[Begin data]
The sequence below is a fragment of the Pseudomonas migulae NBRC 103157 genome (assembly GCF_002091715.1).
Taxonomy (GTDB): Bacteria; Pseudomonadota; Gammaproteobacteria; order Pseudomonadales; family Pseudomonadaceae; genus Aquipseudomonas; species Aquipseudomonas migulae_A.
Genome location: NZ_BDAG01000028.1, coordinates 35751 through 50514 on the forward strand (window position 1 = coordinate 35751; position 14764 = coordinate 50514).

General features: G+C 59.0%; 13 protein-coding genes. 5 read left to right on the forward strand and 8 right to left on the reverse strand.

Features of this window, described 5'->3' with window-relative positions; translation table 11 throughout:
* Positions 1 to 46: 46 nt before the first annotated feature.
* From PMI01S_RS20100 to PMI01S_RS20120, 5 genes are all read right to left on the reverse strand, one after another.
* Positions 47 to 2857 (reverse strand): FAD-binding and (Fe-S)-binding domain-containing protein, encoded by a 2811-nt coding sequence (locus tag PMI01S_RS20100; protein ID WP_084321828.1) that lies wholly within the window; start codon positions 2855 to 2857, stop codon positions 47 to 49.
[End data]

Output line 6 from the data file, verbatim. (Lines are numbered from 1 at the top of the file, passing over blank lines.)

* Positions 1 to 46: 46 nt before the first annotated feature.